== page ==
Tavistock: Some had skating experience, but because of Hockey Canada registration requirements, none, or very few, had previous hockey experience.
Belleville: The lead instructor has been a Belleville Minor Hockey house league coach since he started hockey. He also worked part time as an assistant power skating instructor with the city of Belleville. The other instructors he’s used have been hockey parents for older children, referees and present hockey coaches in our association.
Brampton: All participants and instructors are included in the warm up exercises of stretching and full ice skating drills for about 6-8 minutes. The players are then broken into groups and rotated through different stations doing drills, mainly basic skating edge and cross overs, front and backwards skating, passing drills, wrist shots, balance control, We always incorporate a game type of something (frozen tag) team relay races. etc.
Tavistock: We split our players into three groups. One group at center ice and one from each blue line to the end boards. A coach leader ran pre-set drills for each group. Each coach has at least four to five helpers. Our First Shift on-ice coordinator determines the drills to be run for the day. All groups run the same drills but in different order to allow everyone access to supplies as needed. Drills focus on developing basic hockey skills in a fun manner. Drills are kept short, and intermingled with games to keep the kids focused, moving and ensuring everyone has fun!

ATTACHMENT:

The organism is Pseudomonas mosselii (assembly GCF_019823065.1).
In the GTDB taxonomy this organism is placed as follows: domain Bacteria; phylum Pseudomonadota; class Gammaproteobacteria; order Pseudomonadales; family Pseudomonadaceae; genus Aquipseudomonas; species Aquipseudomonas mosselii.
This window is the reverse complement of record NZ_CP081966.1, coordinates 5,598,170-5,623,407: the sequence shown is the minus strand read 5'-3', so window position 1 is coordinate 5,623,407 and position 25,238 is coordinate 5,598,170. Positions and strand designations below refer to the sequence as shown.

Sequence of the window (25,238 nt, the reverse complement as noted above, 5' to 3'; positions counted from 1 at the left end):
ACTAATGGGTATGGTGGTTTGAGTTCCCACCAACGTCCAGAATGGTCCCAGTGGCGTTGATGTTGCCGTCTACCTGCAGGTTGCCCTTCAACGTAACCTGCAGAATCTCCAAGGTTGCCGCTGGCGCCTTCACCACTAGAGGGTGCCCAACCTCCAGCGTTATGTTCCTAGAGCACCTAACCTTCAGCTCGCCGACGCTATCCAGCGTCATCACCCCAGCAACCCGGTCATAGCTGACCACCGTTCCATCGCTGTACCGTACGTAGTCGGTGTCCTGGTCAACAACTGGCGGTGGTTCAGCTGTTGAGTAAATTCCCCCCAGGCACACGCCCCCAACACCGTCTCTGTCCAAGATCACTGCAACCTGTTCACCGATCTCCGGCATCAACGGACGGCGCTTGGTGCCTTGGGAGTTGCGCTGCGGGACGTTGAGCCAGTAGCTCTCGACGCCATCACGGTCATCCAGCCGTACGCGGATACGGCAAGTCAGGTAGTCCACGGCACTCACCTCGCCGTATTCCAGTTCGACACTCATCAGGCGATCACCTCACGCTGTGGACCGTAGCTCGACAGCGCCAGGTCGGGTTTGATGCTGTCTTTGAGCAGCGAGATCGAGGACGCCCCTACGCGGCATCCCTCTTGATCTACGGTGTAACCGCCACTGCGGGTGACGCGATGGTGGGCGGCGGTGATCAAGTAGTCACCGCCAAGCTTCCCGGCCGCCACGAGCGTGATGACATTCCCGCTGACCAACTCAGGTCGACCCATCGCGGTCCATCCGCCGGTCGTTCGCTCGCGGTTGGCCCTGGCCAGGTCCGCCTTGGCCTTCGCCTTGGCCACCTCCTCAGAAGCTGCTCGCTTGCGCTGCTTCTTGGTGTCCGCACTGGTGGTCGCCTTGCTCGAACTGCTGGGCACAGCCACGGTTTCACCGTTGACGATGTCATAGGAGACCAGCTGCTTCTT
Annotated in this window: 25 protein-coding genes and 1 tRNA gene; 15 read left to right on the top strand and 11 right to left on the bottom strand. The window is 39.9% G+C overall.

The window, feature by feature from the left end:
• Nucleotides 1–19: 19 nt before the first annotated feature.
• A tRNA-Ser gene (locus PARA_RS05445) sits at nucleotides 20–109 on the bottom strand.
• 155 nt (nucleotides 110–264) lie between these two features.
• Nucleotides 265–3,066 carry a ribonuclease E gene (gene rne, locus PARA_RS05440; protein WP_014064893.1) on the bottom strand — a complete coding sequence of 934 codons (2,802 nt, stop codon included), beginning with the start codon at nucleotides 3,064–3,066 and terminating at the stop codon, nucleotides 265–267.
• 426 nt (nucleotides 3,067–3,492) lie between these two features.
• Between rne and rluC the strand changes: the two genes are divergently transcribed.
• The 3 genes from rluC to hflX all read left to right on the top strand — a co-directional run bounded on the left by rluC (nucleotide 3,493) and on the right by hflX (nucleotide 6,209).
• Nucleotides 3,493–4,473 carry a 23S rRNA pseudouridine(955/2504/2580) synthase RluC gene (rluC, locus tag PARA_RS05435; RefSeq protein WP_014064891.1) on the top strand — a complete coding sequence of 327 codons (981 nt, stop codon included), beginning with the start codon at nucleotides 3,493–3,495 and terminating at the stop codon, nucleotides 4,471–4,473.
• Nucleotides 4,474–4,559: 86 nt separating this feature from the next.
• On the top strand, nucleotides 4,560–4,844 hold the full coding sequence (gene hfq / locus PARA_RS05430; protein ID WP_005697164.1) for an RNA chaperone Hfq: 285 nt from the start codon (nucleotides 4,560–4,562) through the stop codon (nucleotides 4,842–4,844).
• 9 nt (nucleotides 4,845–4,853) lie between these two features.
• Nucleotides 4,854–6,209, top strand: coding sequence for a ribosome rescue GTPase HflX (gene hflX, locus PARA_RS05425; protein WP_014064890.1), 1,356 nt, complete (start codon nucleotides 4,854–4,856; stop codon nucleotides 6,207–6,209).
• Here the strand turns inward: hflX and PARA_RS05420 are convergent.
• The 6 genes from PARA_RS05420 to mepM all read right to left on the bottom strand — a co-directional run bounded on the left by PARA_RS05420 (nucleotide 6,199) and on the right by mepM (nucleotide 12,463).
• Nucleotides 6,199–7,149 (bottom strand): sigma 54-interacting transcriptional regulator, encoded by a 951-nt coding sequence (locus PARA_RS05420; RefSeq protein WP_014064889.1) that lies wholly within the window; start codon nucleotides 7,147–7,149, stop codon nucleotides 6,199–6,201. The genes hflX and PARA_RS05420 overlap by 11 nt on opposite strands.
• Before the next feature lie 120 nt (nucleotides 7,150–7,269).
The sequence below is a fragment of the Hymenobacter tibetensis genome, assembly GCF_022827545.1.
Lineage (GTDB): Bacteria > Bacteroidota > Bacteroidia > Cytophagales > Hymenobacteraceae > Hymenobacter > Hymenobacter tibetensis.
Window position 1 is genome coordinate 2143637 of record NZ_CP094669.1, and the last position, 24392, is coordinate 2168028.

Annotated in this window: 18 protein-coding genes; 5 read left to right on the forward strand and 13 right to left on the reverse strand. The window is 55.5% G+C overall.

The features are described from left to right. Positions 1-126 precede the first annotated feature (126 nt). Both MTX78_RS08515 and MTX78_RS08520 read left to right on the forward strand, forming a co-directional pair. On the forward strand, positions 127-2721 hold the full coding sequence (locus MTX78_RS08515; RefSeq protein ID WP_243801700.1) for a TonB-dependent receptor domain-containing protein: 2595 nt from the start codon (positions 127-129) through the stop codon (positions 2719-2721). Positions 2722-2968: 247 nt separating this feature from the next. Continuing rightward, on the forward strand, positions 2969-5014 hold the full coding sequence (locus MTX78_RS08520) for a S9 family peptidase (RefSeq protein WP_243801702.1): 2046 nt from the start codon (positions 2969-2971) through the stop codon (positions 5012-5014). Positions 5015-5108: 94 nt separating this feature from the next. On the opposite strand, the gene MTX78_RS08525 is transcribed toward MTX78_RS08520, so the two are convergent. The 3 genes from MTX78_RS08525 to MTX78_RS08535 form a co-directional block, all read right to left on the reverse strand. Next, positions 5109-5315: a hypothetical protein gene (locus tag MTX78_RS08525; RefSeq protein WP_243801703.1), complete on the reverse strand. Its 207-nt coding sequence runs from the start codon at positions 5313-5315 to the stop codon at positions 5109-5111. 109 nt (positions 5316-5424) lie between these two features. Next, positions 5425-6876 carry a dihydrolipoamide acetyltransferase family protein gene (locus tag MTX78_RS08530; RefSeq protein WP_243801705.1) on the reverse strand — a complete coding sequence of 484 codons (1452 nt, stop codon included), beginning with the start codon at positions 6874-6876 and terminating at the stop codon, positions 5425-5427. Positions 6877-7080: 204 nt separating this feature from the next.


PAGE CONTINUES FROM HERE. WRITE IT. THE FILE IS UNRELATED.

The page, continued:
Belleville: We had half the ice set up for skating and the other half was for skills and drills.
Brampton: Some parents want more game play but we are mixing some game type drills into the practice sessions. We do see more and more First Shift bags entering into the arenas each year so the program seems to be working. Last season we had 16 players from the First Shift program sign up to play Minor Peewee and Peewee Rec League hockey as well as many others at the Novice and Atom ages.
Tavistock: Since players can only participate in the First Shift program once, Tavistock Minor Hockey developed a Second Shift Program to allow players to continue playing the game after First Shift if they were not ready for a full minor hockey program. This program is split between skills development and pond hockey. It has been a big factor in keeping many families in the game after completing the First Shift. It has also increased the retention rate of First Shift players because players gained more confidence and developed their skills in Second Shift before moving into a more traditional minor hockey program.